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He had her by the throat.

Quentin froze, cards in hand. It took seconds for all their intentions, all their plans, to implode. Poof, gone. Fast as a bowling ball smashing through a house of cards. He couldn't breathe, couldn't move, only stare at Julia dangling from the Beast's hand. Her eyes slid to him, pleading, before the snap.

The sound shot through him, a live wire on his nerves. The others were shouting, gasping, shocked into action, but he could only stare at Julia's limp form dangling in the Beast's grasp. His own body slack as he watched her slip from that careless hold, used and discarded. Her limbs splayed, strewn about, a marionette with strings cut. He held her glassy eyed stare through the crunch and snap of the Beast tearing through Eliot, through Margo and Alice, unable to look away. Their screams, their deaths were muted beneath the ringing in his ears. In seconds, it happened in seconds. She was dead.

He never told her.

There wasn't time. He thought they'd have time. When it was over, when it was just the two of them, surrounded by the magic they loved, away from James, away from all the little barriers between them. Her name filled his mouth, choking him, unable to move past his lips. Just say it, say her name.

"Quentin Coldwater." It was the Beast that spoke, in a smooth congenial voice at odds with the blood dripping from his hands. Quentin didn't want to look, didn't want to see the face of the one who'd murdered his friends, but as the moths peeled away he couldn't help it, finally tearing his gaze from hers.

Human features, yet not human, as if the humanity was scrubbed away or hollowed out. A hollow mask to hide the Beast beneath. How had he ever felt sorry for Martin Chatwin? The boy who'd become a monster frowned at Quentin, an expression of dissatisfaction crossing his features.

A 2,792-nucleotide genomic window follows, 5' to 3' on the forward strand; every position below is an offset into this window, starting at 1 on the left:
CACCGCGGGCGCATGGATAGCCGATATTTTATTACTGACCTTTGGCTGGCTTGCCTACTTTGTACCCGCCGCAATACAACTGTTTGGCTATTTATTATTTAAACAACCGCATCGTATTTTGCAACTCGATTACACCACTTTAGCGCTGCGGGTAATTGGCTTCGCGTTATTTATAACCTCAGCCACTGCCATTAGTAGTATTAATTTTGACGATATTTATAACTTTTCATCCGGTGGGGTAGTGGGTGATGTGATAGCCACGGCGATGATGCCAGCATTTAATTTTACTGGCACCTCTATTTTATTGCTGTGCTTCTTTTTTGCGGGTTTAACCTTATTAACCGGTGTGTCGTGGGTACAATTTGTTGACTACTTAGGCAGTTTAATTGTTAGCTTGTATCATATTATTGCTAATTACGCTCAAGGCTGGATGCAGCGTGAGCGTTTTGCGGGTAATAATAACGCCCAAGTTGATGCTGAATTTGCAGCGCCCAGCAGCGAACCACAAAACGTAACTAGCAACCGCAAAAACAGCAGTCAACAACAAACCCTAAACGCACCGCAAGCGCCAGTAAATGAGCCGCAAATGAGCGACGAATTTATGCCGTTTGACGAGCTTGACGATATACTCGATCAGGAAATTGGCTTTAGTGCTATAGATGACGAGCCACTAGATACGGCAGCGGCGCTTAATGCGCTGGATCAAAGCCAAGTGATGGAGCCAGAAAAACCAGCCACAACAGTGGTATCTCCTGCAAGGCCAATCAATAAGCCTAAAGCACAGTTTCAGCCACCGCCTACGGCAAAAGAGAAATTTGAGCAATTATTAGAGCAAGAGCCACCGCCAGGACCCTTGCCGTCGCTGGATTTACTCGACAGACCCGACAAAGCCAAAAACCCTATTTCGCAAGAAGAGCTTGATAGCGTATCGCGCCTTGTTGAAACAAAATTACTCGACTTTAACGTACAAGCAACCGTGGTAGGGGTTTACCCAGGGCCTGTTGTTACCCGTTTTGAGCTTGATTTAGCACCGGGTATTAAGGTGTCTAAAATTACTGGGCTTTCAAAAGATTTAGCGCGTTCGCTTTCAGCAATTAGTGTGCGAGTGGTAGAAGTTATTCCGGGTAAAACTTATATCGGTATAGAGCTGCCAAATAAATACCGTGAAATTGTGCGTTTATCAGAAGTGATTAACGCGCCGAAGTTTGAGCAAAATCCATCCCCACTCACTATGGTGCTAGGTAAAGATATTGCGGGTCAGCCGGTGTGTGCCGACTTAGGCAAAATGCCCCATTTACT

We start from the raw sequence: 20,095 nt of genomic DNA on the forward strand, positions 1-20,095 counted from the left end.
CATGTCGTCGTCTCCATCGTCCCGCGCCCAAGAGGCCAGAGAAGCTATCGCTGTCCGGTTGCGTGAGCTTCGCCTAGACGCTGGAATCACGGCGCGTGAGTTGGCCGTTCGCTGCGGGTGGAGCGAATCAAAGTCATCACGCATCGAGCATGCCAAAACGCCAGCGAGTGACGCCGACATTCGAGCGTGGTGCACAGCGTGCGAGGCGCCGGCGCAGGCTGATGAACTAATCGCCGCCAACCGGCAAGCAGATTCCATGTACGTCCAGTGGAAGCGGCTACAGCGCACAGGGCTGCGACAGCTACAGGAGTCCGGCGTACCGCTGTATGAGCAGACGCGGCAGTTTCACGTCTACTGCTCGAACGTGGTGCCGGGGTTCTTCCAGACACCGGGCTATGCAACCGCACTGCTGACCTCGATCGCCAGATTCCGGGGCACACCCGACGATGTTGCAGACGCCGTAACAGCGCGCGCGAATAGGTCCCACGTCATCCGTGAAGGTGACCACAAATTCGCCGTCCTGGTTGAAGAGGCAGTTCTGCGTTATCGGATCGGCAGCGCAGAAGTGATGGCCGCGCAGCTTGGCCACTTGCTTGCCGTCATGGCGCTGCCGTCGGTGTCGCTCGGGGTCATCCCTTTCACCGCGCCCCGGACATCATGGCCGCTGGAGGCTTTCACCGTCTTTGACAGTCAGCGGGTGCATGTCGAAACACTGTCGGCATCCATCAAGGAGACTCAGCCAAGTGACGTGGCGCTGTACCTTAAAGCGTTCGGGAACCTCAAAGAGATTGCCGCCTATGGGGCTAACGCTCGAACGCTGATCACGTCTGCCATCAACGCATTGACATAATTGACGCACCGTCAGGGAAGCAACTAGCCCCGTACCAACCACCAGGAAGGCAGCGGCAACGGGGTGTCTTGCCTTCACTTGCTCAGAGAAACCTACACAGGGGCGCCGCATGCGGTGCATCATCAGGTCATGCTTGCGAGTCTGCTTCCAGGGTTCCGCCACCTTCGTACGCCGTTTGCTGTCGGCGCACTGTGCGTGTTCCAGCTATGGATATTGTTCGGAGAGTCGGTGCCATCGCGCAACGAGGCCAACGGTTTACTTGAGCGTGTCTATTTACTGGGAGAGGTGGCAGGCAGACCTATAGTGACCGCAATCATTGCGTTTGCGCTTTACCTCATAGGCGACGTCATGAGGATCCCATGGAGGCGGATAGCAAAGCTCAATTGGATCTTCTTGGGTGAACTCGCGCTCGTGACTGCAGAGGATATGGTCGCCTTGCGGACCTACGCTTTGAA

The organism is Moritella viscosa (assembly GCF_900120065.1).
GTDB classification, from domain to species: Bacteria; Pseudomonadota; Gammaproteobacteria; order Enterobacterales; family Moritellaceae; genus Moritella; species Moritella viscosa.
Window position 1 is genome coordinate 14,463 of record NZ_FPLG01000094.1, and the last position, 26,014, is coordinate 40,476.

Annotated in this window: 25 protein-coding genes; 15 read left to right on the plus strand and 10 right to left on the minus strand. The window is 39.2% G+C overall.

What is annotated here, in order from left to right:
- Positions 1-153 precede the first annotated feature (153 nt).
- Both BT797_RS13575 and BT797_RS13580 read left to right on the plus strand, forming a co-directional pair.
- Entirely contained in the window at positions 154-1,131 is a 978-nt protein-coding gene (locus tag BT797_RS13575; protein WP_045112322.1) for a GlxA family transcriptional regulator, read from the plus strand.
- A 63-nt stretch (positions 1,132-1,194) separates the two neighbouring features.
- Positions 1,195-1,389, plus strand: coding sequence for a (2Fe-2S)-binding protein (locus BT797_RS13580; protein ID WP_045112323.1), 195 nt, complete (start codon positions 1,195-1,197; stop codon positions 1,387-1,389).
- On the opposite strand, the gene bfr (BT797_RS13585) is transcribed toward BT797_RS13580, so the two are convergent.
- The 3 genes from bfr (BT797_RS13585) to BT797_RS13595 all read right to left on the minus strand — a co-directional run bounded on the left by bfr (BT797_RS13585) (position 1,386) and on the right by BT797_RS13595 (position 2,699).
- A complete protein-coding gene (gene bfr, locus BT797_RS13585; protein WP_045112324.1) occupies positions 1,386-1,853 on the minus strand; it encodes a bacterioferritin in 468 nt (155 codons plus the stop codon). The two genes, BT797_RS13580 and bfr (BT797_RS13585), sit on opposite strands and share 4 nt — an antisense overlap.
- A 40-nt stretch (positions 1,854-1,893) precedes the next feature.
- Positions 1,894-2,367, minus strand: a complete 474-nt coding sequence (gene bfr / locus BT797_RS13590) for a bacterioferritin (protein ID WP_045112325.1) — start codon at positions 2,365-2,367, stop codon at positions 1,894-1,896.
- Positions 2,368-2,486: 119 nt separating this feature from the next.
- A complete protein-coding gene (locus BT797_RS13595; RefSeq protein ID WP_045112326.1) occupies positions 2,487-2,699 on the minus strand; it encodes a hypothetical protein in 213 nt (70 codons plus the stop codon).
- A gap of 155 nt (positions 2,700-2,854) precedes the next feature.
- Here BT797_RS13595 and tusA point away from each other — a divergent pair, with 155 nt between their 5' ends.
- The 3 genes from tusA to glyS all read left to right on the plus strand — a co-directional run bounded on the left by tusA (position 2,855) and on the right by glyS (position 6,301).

"No card tricks? No conversation?" The Beast's frowned deepened as he looked around. "No Jane?"

No, no Jane. They had summoned him here against her warning. He should have listened to her. Why hadn't he listened to her?

"Hmph," said the Beast. He straightened his tie, leaving bloodied fingerprints. "I must say, I am disappointed this time around. Usually you lot are a smidgeon more entertaining. Oh well." He reached for the chain dangling from his waist coat, pulling an antique pocket watch from his pocket. His eyebrows rose as he observed the time. "Very disappointing."

The fingers of the Beast's free hand twisted in the air.

Quentin ripped inside. The playing cards spilled from his loosened fingers as blood bubbled up his throat. He didn't fight it, not with Julia already gone. There was no point. They'd failed. He failed. Choked in the moment. Choking now. He gagged on the blood in his mouth, coughing in a futile attempt to clear his airway.

Martin, the Beast, was gone. Too disappointed to even stay and gloat. Quentin reached for Julia, dragging himself the final inches to clasp her hand. He could feel his body shutting down, could feel himself fading.

He should have told her.

A shadow fell over him. He couldn't see her through his dimming eyesight, could barely feel her hand pushing the bangs out of face, but he could hear the sadness in Jane's voice.

I should have listened to you. He wanted to tell her but his mouth was thick with death. She seemed to understand him anyway.

"I'm so sorry, Quentin. I–I thought knowing from the beginning would be what you needed. What would give you the edge. I," she stopped, covering her mouth as she looked at the others. "I thought you were smart enough to avoid suicidal impulses. Why didn't you wait?" Her voice broke on a sob. "None of you waited. None of you were ready."

Would they ever be ready? Quentin couldn't ask, his throat closed and clogged and useless as the rest of him. It happened so fast. Julia dead in seconds. How could they ever be ready for that?

"You panicked, didn't you? You couldn't handle something so big so soon?" Quentin couldn't concentrate on Jane's words, the sounds dimmed, fuzzed at the edges as if he sank into deep water. Jane continued on, her words echoing through him as he faded. "None of you could. It destroyed the connections you should have made. Penny bailed the first chance he got. Eliot and Margo were self destructive to begin with. Alice, still aloof, still cold. None of you could function, or bond. And Julia." She paused. "She died first. She shouldn't have died first."

She shouldn't have died at all. Quentin sank deeper, slipping under. He couldn't feel the pressure of Julia's fingers against his own. Couldn't feel much of anything.

"'Where ignorance is bliss, tis folly to be wise'," said Jane, her voice a distant ripple through the deep dark water over his head. "It's better, when you don't know Quentin. You live longer. Now for Julia--"

Quentin couldn't hear Jane anymore.

The coin spun on the table. Quentin stopped it with his finger, trying not to fidget beneath the doctor's appraising gaze from across the table. They couldn't keep him here. Besides, he had a party to attend. 

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